How to gain back 13.6 years of your life, in an instant

by | Apr 30, 2013 | Technology

Gain it back

Assuming you live to be 70 (which is almost near-certain considering today’s life expectancies), you’ll spend an impressive 34 hours a week watching TV, which will amount to 13.6 years throughout your life.

Relaxation is important, of course; we need relaxation to allow us to recover from the stress we put on our minds and bodies at other points in our lives. But I personally feel guilty laying on my couch, vegging out and watching an hour or two of television. It seems like a complete waste of time. It’s not an easy habit to break: there’s a ton of great and captivating stuff on TV, but at the end of the day, I don’t think TV serves a purpose in my life. As the overused and corny cliché goes, you only live once. The answer I’ve found was simply to cut the cord.

What to replace it with

A few years ago when I stopped watching TV, I was left with a giant TV-sized hole in my life, but as time went on and I weened myself off of the TV-teet (man, sorry about that analogy), I filled that hole with much better and more productive things. Now I have more time for..

  • Meditation. I wrote an article on the benefits of meditation last week. It helps me relax, defragment, focus, and even saves me time.
  • Writing. I probably wouldn’t be writing this post right now if I still watched TV. I don’t want to pretend like I was addicted to television, but TV presented an attractive enough alternative that I would have chosen it over writing any day of the week.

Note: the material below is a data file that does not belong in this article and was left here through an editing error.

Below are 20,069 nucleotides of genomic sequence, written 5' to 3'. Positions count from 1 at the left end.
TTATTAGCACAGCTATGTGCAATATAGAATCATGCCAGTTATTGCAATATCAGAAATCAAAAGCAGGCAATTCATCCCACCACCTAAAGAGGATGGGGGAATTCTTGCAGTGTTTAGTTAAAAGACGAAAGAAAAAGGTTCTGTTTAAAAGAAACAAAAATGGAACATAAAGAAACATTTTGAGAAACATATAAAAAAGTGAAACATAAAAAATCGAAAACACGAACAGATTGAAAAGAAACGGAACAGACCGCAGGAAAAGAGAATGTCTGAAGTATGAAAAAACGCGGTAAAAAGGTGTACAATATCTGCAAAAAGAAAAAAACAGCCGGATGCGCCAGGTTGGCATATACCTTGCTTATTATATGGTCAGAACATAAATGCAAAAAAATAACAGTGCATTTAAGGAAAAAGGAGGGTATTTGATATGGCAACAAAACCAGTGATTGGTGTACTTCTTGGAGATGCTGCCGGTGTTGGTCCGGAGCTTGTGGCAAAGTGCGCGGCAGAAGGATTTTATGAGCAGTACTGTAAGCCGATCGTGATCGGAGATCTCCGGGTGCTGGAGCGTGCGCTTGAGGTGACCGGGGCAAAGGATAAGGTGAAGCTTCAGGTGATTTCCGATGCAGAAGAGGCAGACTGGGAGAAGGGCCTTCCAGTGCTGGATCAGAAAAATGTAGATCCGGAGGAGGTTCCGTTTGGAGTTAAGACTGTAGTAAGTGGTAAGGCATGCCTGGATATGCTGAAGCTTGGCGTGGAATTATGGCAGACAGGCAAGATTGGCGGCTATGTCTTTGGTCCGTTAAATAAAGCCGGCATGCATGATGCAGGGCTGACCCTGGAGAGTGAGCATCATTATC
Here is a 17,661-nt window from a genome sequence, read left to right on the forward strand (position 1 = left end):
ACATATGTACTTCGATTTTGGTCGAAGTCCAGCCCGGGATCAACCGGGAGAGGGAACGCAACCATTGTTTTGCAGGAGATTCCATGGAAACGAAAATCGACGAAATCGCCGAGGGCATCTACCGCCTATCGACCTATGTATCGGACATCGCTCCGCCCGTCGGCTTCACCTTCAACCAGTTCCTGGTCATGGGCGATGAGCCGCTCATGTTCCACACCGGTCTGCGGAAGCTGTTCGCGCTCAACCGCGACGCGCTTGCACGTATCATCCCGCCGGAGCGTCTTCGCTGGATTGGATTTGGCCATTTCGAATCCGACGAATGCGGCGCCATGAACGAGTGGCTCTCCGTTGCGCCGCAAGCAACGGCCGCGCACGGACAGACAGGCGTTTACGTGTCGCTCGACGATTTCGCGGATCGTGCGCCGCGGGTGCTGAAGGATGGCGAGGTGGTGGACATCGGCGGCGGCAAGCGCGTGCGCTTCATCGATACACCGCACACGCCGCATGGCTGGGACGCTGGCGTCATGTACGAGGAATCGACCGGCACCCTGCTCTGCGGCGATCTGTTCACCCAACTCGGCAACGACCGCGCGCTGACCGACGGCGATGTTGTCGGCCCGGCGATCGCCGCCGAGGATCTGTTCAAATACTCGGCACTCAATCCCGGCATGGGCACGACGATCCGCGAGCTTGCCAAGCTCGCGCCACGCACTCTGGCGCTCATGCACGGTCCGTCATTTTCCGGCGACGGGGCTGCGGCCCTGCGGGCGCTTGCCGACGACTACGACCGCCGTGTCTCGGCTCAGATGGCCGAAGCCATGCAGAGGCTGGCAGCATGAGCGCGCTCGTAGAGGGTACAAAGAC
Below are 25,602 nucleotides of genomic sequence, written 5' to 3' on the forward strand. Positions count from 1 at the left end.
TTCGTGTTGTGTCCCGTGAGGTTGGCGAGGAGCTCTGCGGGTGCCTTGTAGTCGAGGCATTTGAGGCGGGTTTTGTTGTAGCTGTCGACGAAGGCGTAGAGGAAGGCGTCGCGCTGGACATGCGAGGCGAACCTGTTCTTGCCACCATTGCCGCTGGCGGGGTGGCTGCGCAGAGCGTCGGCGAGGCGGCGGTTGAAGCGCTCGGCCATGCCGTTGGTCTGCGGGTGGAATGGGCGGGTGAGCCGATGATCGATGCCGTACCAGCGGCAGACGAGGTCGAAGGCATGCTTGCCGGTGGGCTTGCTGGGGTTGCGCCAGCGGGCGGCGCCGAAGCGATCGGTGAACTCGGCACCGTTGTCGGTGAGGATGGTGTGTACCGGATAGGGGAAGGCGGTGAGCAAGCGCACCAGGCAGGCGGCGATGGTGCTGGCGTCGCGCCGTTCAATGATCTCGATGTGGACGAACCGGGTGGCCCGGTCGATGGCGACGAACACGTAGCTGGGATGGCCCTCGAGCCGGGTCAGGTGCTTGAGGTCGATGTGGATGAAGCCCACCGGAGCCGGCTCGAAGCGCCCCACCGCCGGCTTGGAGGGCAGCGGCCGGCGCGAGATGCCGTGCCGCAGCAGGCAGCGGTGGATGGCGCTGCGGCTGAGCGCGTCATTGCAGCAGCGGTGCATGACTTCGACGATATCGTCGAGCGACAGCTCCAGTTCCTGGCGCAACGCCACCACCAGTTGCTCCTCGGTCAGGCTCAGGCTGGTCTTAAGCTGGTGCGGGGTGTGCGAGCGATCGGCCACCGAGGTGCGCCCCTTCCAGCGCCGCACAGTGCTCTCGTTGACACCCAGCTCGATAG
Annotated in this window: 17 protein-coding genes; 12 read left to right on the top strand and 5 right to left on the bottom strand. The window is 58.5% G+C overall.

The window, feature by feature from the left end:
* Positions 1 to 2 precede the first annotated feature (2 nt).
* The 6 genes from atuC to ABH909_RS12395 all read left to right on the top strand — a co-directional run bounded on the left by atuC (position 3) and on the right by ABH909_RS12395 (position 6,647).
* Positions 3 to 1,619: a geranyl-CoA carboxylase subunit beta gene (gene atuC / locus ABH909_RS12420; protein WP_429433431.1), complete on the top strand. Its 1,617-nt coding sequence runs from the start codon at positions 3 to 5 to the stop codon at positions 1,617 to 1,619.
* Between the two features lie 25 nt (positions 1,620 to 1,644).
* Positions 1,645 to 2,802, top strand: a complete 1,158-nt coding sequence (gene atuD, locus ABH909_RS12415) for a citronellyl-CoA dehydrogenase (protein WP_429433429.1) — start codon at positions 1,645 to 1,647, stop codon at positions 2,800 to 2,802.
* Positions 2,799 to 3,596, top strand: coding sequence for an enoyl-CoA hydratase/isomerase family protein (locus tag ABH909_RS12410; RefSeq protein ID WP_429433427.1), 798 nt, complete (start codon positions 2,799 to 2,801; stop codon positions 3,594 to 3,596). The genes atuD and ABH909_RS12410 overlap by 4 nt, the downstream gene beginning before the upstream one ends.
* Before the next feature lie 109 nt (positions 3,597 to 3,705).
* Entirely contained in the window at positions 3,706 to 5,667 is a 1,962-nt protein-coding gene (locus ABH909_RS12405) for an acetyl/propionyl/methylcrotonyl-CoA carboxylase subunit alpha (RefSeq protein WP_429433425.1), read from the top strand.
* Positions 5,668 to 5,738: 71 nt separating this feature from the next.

• Listening to audiobooks or podcasts. I love audiobooks and podcasts, and carry a few of each around with me on my iPhone all of the time. (You can download both from the iTunes store; most podcasts are completely free, and audiobooks cost about the same as a physical book.) Often I’ll throw on a few chapters of a book and clean my apartment, top to bottom; my body cleans my apartment while my mind is absorbed in the book.
  • Reading. I don’t have a ton of time to read, but I would have none if I still watched TV. Last year, even though I had job and school commitments, and took the time to learn about Buddhism, meditate, write, exercise and get a good amount of sleep every night, I still read 21 books. I wouldn’t have read a single one if I had some precious TV to watch.

How much unnecessary TV do you watch a day? How many other unproductive time wasters soak up your time and energy and leave you from doing cooler things?

Time is a terrible thing to waste. It’s priceless, and it never grows back.

Broken TV image source.

Written by Chris Bailey

Chris Bailey has written hundreds of articles on the subject of productivity and is the author of three books: How to Calm Your Mind, Hyperfocus, and The Productivity Project. His books have been published in more than 40 languages. Chris writes about productivity on this site and speaks to organizations around the globe on how they can become more productive without hating the process.

Pin It on Pinterest